The Y axis on the chemical machine is supported by bearings both sides but only has a single side driven by a motor. That was fine when all it was doing was dropping a probe into some liquid but with a router the forces will be much higher. I will need to add a motor and belt to the non driven side.

The plates that holds the Y axis rail to the X axis bearings is what the original X axis motor is mounted to so I will try and mirror this on the other side. I pulled the original non motor side plate off the machine and took all the dimensions for the bearings. I went to a shop called Di Candilo Steel City, they are a steel supplier and manufacturer so I went to their off cut section and bought a small section of aluminium plate that matched the thickness of the plate from my machine.

I had a couple of spare belts and pulleys from the same place I got the original machine from so I used these to put together the new X axis motor drive. The photo below shows the back side of this plate.

I ended up going with a Makita handheld router with 750W of power and it has a speed controller built in. This should be good enough for my purposes, I don't really have any idea how long it will last but I have found people making replacement collets for it so evidently someone has liked it enough to make aftermarket parts. The photo on the right shows a large 3D printed block to cradle the spindle motor. These mounts are very wide and are in compression so should handle the loads. The aluminium angle is from the gluing machine I pulled apart.


Constructing the Z axis was relatively simple. I used one of the glue machine axes but modified it a bit by moving the linear rail a bit and mounting the bearing block to the back of the spindle mount along with the belt latch. The motor assembly, belts and pulleys were already there so I didn't have to do any fabrication in regards to those. I tried very hard to ensure I had square holes for the Y axis bearings but my first try I was out. Luckily enough I had room to move things around and second time around it was much more true. In the photo below and left you can see the spindle motor is attached using large pipe clamps cut in half and bolted to the motor mount. The photo on the right shows the Z axis mounted to the machine without the spindle motor. For now I have the end stops attached with double sided tape, once I confirm all the motion I will drill and tap some permanent mounting holes for them.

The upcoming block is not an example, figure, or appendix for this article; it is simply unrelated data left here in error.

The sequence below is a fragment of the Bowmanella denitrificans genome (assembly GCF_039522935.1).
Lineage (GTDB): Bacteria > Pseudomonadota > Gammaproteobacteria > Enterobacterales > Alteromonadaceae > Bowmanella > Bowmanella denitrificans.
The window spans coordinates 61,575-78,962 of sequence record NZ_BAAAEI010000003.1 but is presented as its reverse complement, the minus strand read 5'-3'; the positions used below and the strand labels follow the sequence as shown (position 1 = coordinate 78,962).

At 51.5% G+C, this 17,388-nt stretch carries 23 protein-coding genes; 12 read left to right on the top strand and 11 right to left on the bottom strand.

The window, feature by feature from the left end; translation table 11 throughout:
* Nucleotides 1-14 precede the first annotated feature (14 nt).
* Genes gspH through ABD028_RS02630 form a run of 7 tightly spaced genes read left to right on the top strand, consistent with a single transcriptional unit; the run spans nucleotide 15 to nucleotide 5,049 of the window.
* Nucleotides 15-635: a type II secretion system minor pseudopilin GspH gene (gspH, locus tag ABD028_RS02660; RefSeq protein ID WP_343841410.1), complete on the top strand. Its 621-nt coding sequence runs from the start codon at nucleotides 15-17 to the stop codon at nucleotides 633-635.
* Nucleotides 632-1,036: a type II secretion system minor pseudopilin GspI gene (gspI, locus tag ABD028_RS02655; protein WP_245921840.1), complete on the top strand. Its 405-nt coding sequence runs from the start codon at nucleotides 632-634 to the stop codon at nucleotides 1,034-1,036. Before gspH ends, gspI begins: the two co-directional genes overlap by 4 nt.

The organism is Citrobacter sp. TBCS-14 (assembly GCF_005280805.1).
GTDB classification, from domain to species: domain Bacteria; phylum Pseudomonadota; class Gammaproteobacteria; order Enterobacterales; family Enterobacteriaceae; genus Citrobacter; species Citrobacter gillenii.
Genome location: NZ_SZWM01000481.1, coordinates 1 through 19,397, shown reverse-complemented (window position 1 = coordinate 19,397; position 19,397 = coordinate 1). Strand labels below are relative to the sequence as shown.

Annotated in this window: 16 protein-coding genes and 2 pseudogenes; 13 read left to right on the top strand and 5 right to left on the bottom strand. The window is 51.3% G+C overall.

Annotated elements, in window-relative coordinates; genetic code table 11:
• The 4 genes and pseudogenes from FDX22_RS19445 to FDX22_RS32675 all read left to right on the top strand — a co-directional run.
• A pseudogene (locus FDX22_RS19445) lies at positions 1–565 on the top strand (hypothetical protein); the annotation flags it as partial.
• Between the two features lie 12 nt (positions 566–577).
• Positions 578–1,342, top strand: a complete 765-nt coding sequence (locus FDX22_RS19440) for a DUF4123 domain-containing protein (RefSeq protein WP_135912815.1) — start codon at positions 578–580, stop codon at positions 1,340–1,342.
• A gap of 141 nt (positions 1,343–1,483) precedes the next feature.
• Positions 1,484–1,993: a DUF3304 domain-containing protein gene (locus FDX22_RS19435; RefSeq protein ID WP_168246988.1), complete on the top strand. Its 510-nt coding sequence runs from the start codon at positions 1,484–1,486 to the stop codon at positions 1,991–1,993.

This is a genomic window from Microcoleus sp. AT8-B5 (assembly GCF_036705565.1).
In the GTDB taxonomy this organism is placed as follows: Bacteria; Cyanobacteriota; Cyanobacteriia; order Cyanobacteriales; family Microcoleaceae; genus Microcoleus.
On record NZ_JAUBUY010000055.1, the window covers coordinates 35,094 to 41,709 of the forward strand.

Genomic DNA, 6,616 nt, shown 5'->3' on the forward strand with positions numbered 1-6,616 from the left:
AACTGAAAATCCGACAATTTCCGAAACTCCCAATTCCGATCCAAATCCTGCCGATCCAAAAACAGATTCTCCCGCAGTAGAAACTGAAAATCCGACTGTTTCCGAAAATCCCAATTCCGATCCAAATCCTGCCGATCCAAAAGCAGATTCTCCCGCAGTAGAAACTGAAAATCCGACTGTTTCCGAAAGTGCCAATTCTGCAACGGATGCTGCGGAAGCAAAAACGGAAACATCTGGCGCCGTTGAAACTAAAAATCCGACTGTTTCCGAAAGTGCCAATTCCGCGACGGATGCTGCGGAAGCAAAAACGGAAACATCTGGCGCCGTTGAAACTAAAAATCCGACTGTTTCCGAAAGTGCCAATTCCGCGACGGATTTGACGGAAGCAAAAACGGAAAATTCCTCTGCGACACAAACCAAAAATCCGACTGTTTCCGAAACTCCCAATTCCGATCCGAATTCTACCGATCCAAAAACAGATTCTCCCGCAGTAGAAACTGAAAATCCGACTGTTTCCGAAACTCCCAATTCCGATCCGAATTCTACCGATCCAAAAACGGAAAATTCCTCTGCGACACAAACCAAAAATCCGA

The photo below shows the back side of the Z axis, the motor shows drives the along the Y axis using a belt and pulleys.

This photo shows most of the original control electronics pulled out of the control box. The original controller used a large industrial PLC and 3 external stepper driver boards. I have no interest in trying to re-use the PLC and from what I was told one of the stepper drivers was dead so all of that has gone to the junk pile (I'll keep the stepper drivers around for future projects). The only thing I kept from the original box is the power supply and wiring. Pictured sitting in the control box is a small Arduino based RAMPS board I was contemplating using.

For the control electronics I settled on a product called the Smoothieboard, I won't go through all the details of it here but it is a 32-bit ARM board with up to 5 stepper drivers on board, plenty of generic I/O and ethernet connectivity. I could have purchased one of these boards fully assembled online but instead I decided to build one (I actually built two at the same time for about the same cost as buying one). I used a pneumatically controlled dispenser to lay out my solder paste, hand placed all the components with tweezers then re-flowed them in a modified toaster oven. The photo below shows the Smoothieboard installed in the original control box.

I used all of the existing wiring in the machine along with running an extra cable to drive the added X axis stepper motor. I spent a bit of time calibrating the software for the control electronics and making sure everything was reasonably square.

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I have a few things to tidy up still like rewiring the spindle motor, get speed feedback from the spindle and add a dust extraction system to keep the mess down. These are all future projects, for now I have a use for the machine which I will show in a future post. I also had the mill drill a bunch of holes in the spoilboard for mounting parts.